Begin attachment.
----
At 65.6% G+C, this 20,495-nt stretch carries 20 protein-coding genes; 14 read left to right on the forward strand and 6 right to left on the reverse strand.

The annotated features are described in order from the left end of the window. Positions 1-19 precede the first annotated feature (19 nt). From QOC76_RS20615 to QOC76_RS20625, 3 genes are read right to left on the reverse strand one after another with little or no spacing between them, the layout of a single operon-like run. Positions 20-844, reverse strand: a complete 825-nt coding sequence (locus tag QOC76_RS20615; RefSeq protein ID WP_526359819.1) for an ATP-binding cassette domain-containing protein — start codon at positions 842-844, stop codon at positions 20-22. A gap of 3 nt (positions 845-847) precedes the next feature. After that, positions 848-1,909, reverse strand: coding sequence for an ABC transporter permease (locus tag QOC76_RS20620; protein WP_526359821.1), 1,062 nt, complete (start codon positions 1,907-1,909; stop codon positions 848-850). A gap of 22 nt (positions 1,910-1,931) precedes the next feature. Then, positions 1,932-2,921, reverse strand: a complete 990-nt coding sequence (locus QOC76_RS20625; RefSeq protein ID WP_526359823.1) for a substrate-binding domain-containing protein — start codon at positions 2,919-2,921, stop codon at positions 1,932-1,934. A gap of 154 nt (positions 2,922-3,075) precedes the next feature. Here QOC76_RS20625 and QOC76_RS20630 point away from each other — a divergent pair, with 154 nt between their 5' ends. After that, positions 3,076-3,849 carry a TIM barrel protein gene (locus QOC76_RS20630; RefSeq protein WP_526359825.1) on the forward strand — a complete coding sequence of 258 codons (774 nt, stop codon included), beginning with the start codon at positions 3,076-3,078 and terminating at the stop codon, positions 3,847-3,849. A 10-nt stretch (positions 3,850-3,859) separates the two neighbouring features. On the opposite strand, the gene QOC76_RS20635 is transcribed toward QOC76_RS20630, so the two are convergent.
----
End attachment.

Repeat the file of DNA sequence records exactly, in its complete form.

At 65.6% G+C, this 20,495-nt stretch carries 20 protein-coding genes; 14 read left to right on the forward strand and 6 right to left on the reverse strand.

The annotated features are described in order from the left end of the window. Positions 1-19 precede the first annotated feature (19 nt). From QOC76_RS20615 to QOC76_RS20625, 3 genes are read right to left on the reverse strand one after another with little or no spacing between them, the layout of a single operon-like run. Positions 20-844, reverse strand: a complete 825-nt coding sequence (locus tag QOC76_RS20615; RefSeq protein ID WP_526359819.1) for an ATP-binding cassette domain-containing protein — start codon at positions 842-844, stop codon at positions 20-22. A gap of 3 nt (positions 845-847) precedes the next feature. After that, positions 848-1,909, reverse strand: coding sequence for an ABC transporter permease (locus tag QOC76_RS20620; protein WP_526359821.1), 1,062 nt, complete (start codon positions 1,907-1,909; stop codon positions 848-850). A gap of 22 nt (positions 1,910-1,931) precedes the next feature. Then, positions 1,932-2,921, reverse strand: a complete 990-nt coding sequence (locus QOC76_RS20625; RefSeq protein ID WP_526359823.1) for a substrate-binding domain-containing protein — start codon at positions 2,919-2,921, stop codon at positions 1,932-1,934. A gap of 154 nt (positions 2,922-3,075) precedes the next feature. Here QOC76_RS20625 and QOC76_RS20630 point away from each other — a divergent pair, with 154 nt between their 5' ends. After that, positions 3,076-3,849 carry a TIM barrel protein gene (locus QOC76_RS20630; RefSeq protein WP_526359825.1) on the forward strand — a complete coding sequence of 258 codons (774 nt, stop codon included), beginning with the start codon at positions 3,076-3,078 and terminating at the stop codon, positions 3,847-3,849. A 10-nt stretch (positions 3,850-3,859) separates the two neighbouring features. On the opposite strand, the gene QOC76_RS20635 is transcribed toward QOC76_RS20630, so the two are convergent.